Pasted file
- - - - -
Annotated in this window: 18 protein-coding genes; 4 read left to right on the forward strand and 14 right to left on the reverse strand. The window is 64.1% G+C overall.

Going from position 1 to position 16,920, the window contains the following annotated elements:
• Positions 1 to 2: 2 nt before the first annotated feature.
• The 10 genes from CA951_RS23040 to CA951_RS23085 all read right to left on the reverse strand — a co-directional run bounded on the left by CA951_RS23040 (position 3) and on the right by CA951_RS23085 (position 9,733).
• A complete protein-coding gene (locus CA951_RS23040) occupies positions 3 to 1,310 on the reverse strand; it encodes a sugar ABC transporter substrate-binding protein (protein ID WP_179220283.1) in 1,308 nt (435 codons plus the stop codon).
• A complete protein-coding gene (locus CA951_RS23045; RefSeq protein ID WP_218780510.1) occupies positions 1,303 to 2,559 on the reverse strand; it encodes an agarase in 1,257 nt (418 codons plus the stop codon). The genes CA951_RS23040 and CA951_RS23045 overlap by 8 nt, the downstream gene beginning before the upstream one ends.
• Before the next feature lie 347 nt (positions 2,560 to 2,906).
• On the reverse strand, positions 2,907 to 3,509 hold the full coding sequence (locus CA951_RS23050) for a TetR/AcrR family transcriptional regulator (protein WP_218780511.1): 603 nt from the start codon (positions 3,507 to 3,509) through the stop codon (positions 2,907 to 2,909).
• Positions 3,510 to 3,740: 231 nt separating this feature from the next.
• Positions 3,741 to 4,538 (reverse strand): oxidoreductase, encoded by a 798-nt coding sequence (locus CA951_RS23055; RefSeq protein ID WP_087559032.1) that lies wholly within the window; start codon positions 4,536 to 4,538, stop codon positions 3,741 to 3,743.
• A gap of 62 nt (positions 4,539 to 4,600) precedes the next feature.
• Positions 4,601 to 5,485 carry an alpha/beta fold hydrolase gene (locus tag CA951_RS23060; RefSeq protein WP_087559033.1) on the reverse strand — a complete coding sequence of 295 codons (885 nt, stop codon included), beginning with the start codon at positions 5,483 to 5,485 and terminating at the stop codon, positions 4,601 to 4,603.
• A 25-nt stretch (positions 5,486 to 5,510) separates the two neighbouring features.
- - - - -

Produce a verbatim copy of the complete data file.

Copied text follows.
Annotated in this window: 18 protein-coding genes; 4 read left to right on the forward strand and 14 right to left on the reverse strand. The window is 64.1% G+C overall.

Going from position 1 to position 16,920, the window contains the following annotated elements:
• Positions 1 to 2: 2 nt before the first annotated feature.
• The 10 genes from CA951_RS23040 to CA951_RS23085 all read right to left on the reverse strand — a co-directional run bounded on the left by CA951_RS23040 (position 3) and on the right by CA951_RS23085 (position 9,733).
• A complete protein-coding gene (locus CA951_RS23040) occupies positions 3 to 1,310 on the reverse strand; it encodes a sugar ABC transporter substrate-binding protein (protein ID WP_179220283.1) in 1,308 nt (435 codons plus the stop codon).
• A complete protein-coding gene (locus CA951_RS23045; RefSeq protein ID WP_218780510.1) occupies positions 1,303 to 2,559 on the reverse strand; it encodes an agarase in 1,257 nt (418 codons plus the stop codon). The genes CA951_RS23040 and CA951_RS23045 overlap by 8 nt, the downstream gene beginning before the upstream one ends.
• Before the next feature lie 347 nt (positions 2,560 to 2,906).
• On the reverse strand, positions 2,907 to 3,509 hold the full coding sequence (locus CA951_RS23050) for a TetR/AcrR family transcriptional regulator (protein WP_218780511.1): 603 nt from the start codon (positions 3,507 to 3,509) through the stop codon (positions 2,907 to 2,909).
• Positions 3,510 to 3,740: 231 nt separating this feature from the next.
• Positions 3,741 to 4,538 (reverse strand): oxidoreductase, encoded by a 798-nt coding sequence (locus CA951_RS23055; RefSeq protein ID WP_087559032.1) that lies wholly within the window; start codon positions 4,536 to 4,538, stop codon positions 3,741 to 3,743.
• A gap of 62 nt (positions 4,539 to 4,600) precedes the next feature.
• Positions 4,601 to 5,485 carry an alpha/beta fold hydrolase gene (locus tag CA951_RS23060; RefSeq protein WP_087559033.1) on the reverse strand — a complete coding sequence of 295 codons (885 nt, stop codon included), beginning with the start codon at positions 5,483 to 5,485 and terminating at the stop codon, positions 4,601 to 4,603.
• A 25-nt stretch (positions 5,486 to 5,510) separates the two neighbouring features.